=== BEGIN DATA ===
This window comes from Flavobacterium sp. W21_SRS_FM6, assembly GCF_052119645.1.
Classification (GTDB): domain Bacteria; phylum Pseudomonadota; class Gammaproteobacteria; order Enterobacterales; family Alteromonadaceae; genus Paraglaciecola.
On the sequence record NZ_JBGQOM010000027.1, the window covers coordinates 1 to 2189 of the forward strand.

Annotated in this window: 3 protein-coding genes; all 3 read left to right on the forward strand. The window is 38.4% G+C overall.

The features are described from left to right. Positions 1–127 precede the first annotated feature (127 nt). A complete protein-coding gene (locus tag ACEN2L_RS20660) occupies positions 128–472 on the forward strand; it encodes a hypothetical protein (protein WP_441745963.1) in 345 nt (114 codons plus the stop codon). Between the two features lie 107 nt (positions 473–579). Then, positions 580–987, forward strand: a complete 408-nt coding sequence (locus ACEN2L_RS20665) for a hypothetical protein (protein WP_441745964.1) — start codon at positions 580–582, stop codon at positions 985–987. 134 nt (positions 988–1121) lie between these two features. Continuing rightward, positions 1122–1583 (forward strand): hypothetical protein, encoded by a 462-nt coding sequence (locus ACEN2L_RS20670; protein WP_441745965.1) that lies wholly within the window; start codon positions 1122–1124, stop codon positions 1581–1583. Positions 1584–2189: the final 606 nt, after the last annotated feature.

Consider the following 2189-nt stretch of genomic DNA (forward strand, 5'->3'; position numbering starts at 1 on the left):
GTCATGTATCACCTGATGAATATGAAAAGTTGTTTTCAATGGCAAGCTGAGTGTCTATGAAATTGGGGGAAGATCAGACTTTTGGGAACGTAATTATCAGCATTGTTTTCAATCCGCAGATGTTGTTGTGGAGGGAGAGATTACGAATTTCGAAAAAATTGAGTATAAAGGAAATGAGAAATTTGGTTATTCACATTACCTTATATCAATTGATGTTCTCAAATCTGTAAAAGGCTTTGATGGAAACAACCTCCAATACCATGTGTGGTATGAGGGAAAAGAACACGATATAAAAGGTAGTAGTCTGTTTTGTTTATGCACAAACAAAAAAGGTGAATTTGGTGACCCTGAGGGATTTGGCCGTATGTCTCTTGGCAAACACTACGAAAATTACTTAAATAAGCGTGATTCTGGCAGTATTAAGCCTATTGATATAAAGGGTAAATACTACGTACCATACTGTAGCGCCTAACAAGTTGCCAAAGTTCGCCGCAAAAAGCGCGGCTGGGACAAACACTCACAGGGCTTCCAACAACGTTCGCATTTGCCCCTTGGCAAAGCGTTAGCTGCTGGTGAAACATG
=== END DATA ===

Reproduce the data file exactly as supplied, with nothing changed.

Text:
This window comes from Flavobacterium sp. W21_SRS_FM6, assembly GCF_052119645.1.
Classification (GTDB): domain Bacteria; phylum Pseudomonadota; class Gammaproteobacteria; order Enterobacterales; family Alteromonadaceae; genus Paraglaciecola.
On the sequence record NZ_JBGQOM010000027.1, the window covers coordinates 1 to 2189 of the forward strand.

Annotated in this window: 3 protein-coding genes; all 3 read left to right on the forward strand. The window is 38.4% G+C overall.

The features are described from left to right. Positions 1–127 precede the first annotated feature (127 nt). A complete protein-coding gene (locus tag ACEN2L_RS20660) occupies positions 128–472 on the forward strand; it encodes a hypothetical protein (protein WP_441745963.1) in 345 nt (114 codons plus the stop codon). Between the two features lie 107 nt (positions 473–579). Then, positions 580–987, forward strand: a complete 408-nt coding sequence (locus ACEN2L_RS20665) for a hypothetical protein (protein WP_441745964.1) — start codon at positions 580–582, stop codon at positions 985–987. 134 nt (positions 988–1121) lie between these two features. Continuing rightward, positions 1122–1583 (forward strand): hypothetical protein, encoded by a 462-nt coding sequence (locus ACEN2L_RS20670; protein WP_441745965.1) that lies wholly within the window; start codon positions 1122–1124, stop codon positions 1581–1583. Positions 1584–2189: the final 606 nt, after the last annotated feature.

Consider the following 2189-nt stretch of genomic DNA (forward strand, 5'->3'; position numbering starts at 1 on the left):
GTCATGTATCACCTGATGAATATGAAAAGTTGTTTTCAATGGCAAGCTGAGTGTCTATGAAATTGGGGGAAGATCAGACTTTTGGGAACGTAATTATCAGCATTGTTTTCAATCCGCAGATGTTGTTGTGGAGGGAGAGATTACGAATTTCGAAAAAATTGAGTATAAAGGAAATGAGAAATTTGGTTATTCACATTACCTTATATCAATTGATGTTCTCAAATCTGTAAAAGGCTTTGATGGAAACAACCTCCAATACCATGTGTGGTATGAGGGAAAAGAACACGATATAAAAGGTAGTAGTCTGTTTTGTTTATGCACAAACAAAAAAGGTGAATTTGGTGACCCTGAGGGATTTGGCCGTATGTCTCTTGGCAAACACTACGAAAATTACTTAAATAAGCGTGATTCTGGCAGTATTAAGCCTATTGATATAAAGGGTAAATACTACGTACCATACTGTAGCGCCTAACAAGTTGCCAAAGTTCGCCGCAAAAAGCGCGGCTGGGACAAACACTCACAGGGCTTCCAACAACGTTCGCATTTGCCCCTTGGCAAAGCGTTAGCTGCTGGTGAAACATG